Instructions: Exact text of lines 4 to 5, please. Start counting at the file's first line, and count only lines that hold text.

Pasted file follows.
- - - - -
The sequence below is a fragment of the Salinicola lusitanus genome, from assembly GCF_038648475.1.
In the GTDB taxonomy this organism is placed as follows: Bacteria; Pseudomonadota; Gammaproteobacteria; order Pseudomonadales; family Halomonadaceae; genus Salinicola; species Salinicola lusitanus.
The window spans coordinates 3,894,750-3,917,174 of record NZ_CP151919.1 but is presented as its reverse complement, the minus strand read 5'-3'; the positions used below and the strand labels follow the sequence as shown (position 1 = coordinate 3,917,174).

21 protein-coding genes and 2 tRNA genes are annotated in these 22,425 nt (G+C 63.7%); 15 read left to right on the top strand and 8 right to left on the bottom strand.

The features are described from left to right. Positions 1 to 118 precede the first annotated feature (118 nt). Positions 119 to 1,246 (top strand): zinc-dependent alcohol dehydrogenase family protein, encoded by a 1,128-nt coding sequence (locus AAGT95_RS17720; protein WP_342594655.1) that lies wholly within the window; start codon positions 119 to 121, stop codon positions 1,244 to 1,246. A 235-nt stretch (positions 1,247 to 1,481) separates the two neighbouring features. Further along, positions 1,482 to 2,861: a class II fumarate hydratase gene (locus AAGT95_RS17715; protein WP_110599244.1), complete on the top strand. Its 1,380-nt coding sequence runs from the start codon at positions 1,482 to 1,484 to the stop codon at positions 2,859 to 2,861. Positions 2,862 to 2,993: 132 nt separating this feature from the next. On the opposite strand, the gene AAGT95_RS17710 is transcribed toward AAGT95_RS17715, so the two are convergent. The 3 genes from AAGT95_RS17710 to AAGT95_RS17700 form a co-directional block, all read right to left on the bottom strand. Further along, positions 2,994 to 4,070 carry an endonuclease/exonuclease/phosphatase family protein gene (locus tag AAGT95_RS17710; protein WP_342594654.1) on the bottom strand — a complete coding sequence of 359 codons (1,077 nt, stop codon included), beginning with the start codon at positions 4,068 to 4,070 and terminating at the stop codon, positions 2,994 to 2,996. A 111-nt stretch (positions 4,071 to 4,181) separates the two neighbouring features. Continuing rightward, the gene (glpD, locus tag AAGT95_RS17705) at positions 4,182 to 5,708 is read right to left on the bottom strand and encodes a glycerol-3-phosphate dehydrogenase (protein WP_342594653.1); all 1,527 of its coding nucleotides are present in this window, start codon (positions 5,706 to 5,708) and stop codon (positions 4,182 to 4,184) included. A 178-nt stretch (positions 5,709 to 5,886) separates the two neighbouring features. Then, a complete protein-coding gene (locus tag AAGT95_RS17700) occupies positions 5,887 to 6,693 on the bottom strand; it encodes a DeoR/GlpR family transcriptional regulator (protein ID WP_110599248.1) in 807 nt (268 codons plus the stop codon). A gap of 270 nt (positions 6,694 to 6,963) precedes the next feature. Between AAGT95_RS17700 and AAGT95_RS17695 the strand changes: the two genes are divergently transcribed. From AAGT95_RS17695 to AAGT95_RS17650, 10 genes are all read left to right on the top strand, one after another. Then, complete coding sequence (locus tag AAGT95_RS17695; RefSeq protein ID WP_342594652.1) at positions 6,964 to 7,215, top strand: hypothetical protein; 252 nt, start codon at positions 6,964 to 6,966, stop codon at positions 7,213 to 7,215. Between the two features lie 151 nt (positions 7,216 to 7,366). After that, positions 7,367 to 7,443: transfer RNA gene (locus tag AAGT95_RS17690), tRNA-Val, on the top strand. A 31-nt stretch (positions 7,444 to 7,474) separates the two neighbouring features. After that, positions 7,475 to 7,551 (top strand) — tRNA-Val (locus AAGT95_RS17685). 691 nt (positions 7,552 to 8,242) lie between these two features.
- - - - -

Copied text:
21 protein-coding genes and 2 tRNA genes are annotated in these 22,425 nt (G+C 63.7%); 15 read left to right on the top strand and 8 right to left on the bottom strand.

The features are described from left to right. Positions 1 to 118 precede the first annotated feature (118 nt). Positions 119 to 1,246 (top strand): zinc-dependent alcohol dehydrogenase family protein, encoded by a 1,128-nt coding sequence (locus AAGT95_RS17720; protein WP_342594655.1) that lies wholly within the window; start codon positions 119 to 121, stop codon positions 1,244 to 1,246. A 235-nt stretch (positions 1,247 to 1,481) separates the two neighbouring features. Further along, positions 1,482 to 2,861: a class II fumarate hydratase gene (locus AAGT95_RS17715; protein WP_110599244.1), complete on the top strand. Its 1,380-nt coding sequence runs from the start codon at positions 1,482 to 1,484 to the stop codon at positions 2,859 to 2,861. Positions 2,862 to 2,993: 132 nt separating this feature from the next. On the opposite strand, the gene AAGT95_RS17710 is transcribed toward AAGT95_RS17715, so the two are convergent. The 3 genes from AAGT95_RS17710 to AAGT95_RS17700 form a co-directional block, all read right to left on the bottom strand. Further along, positions 2,994 to 4,070 carry an endonuclease/exonuclease/phosphatase family protein gene (locus tag AAGT95_RS17710; protein WP_342594654.1) on the bottom strand — a complete coding sequence of 359 codons (1,077 nt, stop codon included), beginning with the start codon at positions 4,068 to 4,070 and terminating at the stop codon, positions 2,994 to 2,996. A 111-nt stretch (positions 4,071 to 4,181) separates the two neighbouring features. Continuing rightward, the gene (glpD, locus tag AAGT95_RS17705) at positions 4,182 to 5,708 is read right to left on the bottom strand and encodes a glycerol-3-phosphate dehydrogenase (protein WP_342594653.1); all 1,527 of its coding nucleotides are present in this window, start codon (positions 5,706 to 5,708) and stop codon (positions 4,182 to 4,184) included. A 178-nt stretch (positions 5,709 to 5,886) separates the two neighbouring features. Then, a complete protein-coding gene (locus tag AAGT95_RS17700) occupies positions 5,887 to 6,693 on the bottom strand; it encodes a DeoR/GlpR family transcriptional regulator (protein ID WP_110599248.1) in 807 nt (268 codons plus the stop codon). A gap of 270 nt (positions 6,694 to 6,963) precedes the next feature. Between AAGT95_RS17700 and AAGT95_RS17695 the strand changes: the two genes are divergently transcribed. From AAGT95_RS17695 to AAGT95_RS17650, 10 genes are all read left to right on the top strand, one after another. Then, complete coding sequence (locus tag AAGT95_RS17695; RefSeq protein ID WP_342594652.1) at positions 6,964 to 7,215, top strand: hypothetical protein; 252 nt, start codon at positions 6,964 to 6,966, stop codon at positions 7,213 to 7,215. Between the two features lie 151 nt (positions 7,216 to 7,366). After that, positions 7,367 to 7,443: transfer RNA gene (locus tag AAGT95_RS17690), tRNA-Val, on the top strand. A 31-nt stretch (positions 7,444 to 7,474) separates the two neighbouring features. After that, positions 7,475 to 7,551 (top strand) — tRNA-Val (locus AAGT95_RS17685). 691 nt (positions 7,552 to 8,242) lie between these two features.